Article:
Posts Tagged ‘receiving feedback’

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Leadership: How do You Respond to Constructive Feedback?

Feedback is the breakfast of Champions” Ken Blanchard

Can you recall the last time you received some constructive feedback whether at work or in your personal life…….how did you react to it?

Let us face it – receiving feedback, especially that which is developmental and in the ‘needing some work category’, isn’t always easy.

No matter how well intended it is, we don’t always embrace negative/ constructive feedback as well as we do positive feedback.

With feedback, which is less than glowing, the brain emotional center gets triggered leaving us in a reactive, threatened and unresourced state.

And yet feedback remains a powerful source of both our personal and professional learning.

Over the years I have seen people react in all sorts of ways to feedback – whether solicited or unsolicited.

What is your default pattern?

Can you relate to any of these?  Think of the last time you received feedback, what did you do? (more…)

What was the most surprising feedback you received last year?

man-with-laptopThe beginning of the new year naturally gets us reflecting. The good, the bad and the ugly.

Some years feel great and we want the momentum to continue; others tougher.

With the latter, we look forward to the New Year quietly acknowledging or sharing with friends perhaps that “the new year just has to be better!”

So how was last year for you?

And what was your review process for the year that has been?  Like many, did you do any of these?

List all your achievements?

Identify the goals you achieved and those you are still working on?

Sharpening your focus and setting some new goals?

Of course, there are no right or wrong ways of doing the above. The most important thing is that it works for you.  (more…)

Leadership: Seven Ways of Receiving Feedback that will Stall Your Career

no-entry“We all need people who will give us feedback. That’s how we improve.” – Bill Gates

Receiving feedback is not always easy. It is also normal and natural to feel uncomfortable and even defensive at such times. However, constructive feedback is also a key way in which we develop and grow in our career, leadership and lives. And the consequences of not listening to and receiving feedback well can be costly. I have seen people whose careers derailed because of this one factor.

Here are 7 ways to not receive feedback

Do any of these seem familiar?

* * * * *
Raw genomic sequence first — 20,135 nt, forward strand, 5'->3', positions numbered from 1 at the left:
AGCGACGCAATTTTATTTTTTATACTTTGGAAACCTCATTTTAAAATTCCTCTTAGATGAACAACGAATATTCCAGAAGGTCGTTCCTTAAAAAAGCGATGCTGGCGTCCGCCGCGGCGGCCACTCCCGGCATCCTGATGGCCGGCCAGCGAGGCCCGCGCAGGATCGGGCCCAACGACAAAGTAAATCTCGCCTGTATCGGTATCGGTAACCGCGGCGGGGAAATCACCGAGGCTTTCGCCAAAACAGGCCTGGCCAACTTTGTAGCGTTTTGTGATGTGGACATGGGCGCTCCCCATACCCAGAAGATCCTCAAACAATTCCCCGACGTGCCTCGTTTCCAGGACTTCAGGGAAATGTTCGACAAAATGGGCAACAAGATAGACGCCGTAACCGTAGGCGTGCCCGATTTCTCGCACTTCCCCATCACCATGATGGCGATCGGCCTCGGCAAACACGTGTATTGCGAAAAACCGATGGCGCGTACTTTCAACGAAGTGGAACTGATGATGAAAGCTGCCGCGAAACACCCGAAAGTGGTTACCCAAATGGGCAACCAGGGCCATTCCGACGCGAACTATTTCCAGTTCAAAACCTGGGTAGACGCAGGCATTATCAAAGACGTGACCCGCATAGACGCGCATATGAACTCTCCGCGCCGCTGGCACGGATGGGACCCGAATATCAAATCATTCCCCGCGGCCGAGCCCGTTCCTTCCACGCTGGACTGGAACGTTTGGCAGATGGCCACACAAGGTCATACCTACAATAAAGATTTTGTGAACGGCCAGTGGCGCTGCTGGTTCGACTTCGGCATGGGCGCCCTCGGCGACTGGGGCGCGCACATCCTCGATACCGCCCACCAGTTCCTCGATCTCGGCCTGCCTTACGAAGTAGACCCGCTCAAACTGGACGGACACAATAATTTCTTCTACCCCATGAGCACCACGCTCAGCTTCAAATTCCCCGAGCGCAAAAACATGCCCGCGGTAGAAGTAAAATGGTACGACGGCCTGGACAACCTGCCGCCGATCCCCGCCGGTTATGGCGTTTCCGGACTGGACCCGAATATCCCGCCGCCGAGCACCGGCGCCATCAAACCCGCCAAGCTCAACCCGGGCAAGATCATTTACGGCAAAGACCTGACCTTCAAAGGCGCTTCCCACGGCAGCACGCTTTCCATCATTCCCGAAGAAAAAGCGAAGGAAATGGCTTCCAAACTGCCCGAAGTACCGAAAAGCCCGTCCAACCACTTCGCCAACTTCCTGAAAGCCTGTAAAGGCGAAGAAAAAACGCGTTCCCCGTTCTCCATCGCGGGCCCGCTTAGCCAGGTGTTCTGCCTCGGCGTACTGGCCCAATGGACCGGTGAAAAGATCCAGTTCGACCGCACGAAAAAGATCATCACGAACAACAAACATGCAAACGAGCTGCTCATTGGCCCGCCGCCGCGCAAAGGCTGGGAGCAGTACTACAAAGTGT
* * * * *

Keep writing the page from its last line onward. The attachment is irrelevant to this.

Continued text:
1)  Denial 

Denial is when we don’t even acknowledge that the feedback could have some truth in it. It is a total obliteration of the message and sometimes even the messenger.  Some responses include, “That is not true or accurate at all.” “This is absolute rubbish or I don’t agree with it at all.” (more…)

The Power of Feedback in Leadership Development

giving and receiving feedback“One key to successful leadership is continuous personal change. Personal change is a reflection of our inner growth and empowerment.”
– Robert E. Quinn

Getting feedback may not always feel comfortable but it’s definitely a powerful ally and gift in the leadership journey.  Regardless of whether its formal or informal feedback – it invariably enables us to consider things which may previously have been out of our sight, even a blind spot.

The insights received from feedback leads us to adapt, modify or change a perceived behavior flaw resulting in improved performance and greater positive impact.

Feedback on our strengths is an even greater enabler.  It helps us leverage and maximise our strengths for even greater results.

And ultimately it helps us grow as people.

Joseph Folkman addresses 35 principles for turning feedback into personal and professional change in his very easy to read and highly recommended book “The power of feedback.” 

Here is a random list of 12 from his 35 principles: (more…)

Leadership: Receiving Feedback

Feedback-2-blond-women1Courage is what it takes to stand up and speak. Courage is also what it takes to sit down and listen.
– Winston Churchill

Okay – hands up  if  you have gotten defensive in the face of expected or unexpected feedback sometime this year?  Yes?  Me too.

Our neurobiology is such that we do end up having the threat response of fight
(if not flight or freeze) well up and even take over on occasions.

The other reaction we commonly have to feedback is that we ASSUME that  the other person has a motive and worse, sometimes even justify our defensiveness because ‘WE KNOW’ what that motive is!

And more often than not,  we can also be wrong on both counts.
We don’t really know the other person’s intent or motive; only how we feel.

Following on from the theme of my last post here are seven considerations to keep in mind when receiving any formal or informal feedback:


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